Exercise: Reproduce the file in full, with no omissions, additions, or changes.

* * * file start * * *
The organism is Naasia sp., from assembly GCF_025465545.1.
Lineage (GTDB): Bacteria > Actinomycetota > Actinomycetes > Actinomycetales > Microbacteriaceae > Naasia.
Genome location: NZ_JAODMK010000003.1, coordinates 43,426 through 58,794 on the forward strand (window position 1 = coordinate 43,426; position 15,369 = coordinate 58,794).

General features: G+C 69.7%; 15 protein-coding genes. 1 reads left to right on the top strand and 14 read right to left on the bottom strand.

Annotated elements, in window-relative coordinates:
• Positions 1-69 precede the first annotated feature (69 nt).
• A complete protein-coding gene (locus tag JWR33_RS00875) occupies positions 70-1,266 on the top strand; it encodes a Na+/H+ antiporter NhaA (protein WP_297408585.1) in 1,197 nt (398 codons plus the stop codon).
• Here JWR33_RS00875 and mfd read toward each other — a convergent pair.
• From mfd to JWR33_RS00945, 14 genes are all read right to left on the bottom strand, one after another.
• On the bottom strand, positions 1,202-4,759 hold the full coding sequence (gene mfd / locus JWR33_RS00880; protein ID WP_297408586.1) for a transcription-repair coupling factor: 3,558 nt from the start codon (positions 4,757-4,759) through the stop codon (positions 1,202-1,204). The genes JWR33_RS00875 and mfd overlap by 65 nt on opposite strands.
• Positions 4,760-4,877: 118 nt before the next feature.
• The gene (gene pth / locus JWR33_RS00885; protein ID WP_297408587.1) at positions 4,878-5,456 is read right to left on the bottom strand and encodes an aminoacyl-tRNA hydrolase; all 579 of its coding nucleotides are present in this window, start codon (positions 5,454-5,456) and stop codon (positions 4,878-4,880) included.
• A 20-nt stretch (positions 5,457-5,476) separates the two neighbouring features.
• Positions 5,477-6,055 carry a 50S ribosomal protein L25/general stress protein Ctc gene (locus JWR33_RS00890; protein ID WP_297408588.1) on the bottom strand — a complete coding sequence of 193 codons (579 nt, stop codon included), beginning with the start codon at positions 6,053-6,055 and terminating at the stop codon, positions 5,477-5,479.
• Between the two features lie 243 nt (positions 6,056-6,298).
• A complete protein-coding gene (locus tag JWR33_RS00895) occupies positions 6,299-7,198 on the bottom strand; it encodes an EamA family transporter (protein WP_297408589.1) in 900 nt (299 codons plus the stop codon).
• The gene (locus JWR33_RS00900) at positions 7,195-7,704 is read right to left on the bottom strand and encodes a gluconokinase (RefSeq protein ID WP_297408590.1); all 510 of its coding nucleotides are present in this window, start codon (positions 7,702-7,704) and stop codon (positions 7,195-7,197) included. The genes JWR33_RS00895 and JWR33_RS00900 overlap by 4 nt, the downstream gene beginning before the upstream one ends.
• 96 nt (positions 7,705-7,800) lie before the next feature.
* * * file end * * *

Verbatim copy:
The organism is Naasia sp., from assembly GCF_025465545.1.
Lineage (GTDB): Bacteria > Actinomycetota > Actinomycetes > Actinomycetales > Microbacteriaceae > Naasia.
Genome location: NZ_JAODMK010000003.1, coordinates 43,426 through 58,794 on the forward strand (window position 1 = coordinate 43,426; position 15,369 = coordinate 58,794).

General features: G+C 69.7%; 15 protein-coding genes. 1 reads left to right on the top strand and 14 read right to left on the bottom strand.

Annotated elements, in window-relative coordinates:
• Positions 1-69 precede the first annotated feature (69 nt).
• A complete protein-coding gene (locus tag JWR33_RS00875) occupies positions 70-1,266 on the top strand; it encodes a Na+/H+ antiporter NhaA (protein WP_297408585.1) in 1,197 nt (398 codons plus the stop codon).
• Here JWR33_RS00875 and mfd read toward each other — a convergent pair.
• From mfd to JWR33_RS00945, 14 genes are all read right to left on the bottom strand, one after another.
• On the bottom strand, positions 1,202-4,759 hold the full coding sequence (gene mfd / locus JWR33_RS00880; protein ID WP_297408586.1) for a transcription-repair coupling factor: 3,558 nt from the start codon (positions 4,757-4,759) through the stop codon (positions 1,202-1,204). The genes JWR33_RS00875 and mfd overlap by 65 nt on opposite strands.
• Positions 4,760-4,877: 118 nt before the next feature.
• The gene (gene pth / locus JWR33_RS00885; protein ID WP_297408587.1) at positions 4,878-5,456 is read right to left on the bottom strand and encodes an aminoacyl-tRNA hydrolase; all 579 of its coding nucleotides are present in this window, start codon (positions 5,454-5,456) and stop codon (positions 4,878-4,880) included.
• A 20-nt stretch (positions 5,457-5,476) separates the two neighbouring features.
• Positions 5,477-6,055 carry a 50S ribosomal protein L25/general stress protein Ctc gene (locus JWR33_RS00890; protein ID WP_297408588.1) on the bottom strand — a complete coding sequence of 193 codons (579 nt, stop codon included), beginning with the start codon at positions 6,053-6,055 and terminating at the stop codon, positions 5,477-5,479.
• Between the two features lie 243 nt (positions 6,056-6,298).
• A complete protein-coding gene (locus tag JWR33_RS00895) occupies positions 6,299-7,198 on the bottom strand; it encodes an EamA family transporter (protein WP_297408589.1) in 900 nt (299 codons plus the stop codon).
• The gene (locus JWR33_RS00900) at positions 7,195-7,704 is read right to left on the bottom strand and encodes a gluconokinase (RefSeq protein ID WP_297408590.1); all 510 of its coding nucleotides are present in this window, start codon (positions 7,702-7,704) and stop codon (positions 7,195-7,197) included. The genes JWR33_RS00895 and JWR33_RS00900 overlap by 4 nt, the downstream gene beginning before the upstream one ends.
• 96 nt (positions 7,705-7,800) lie before the next feature.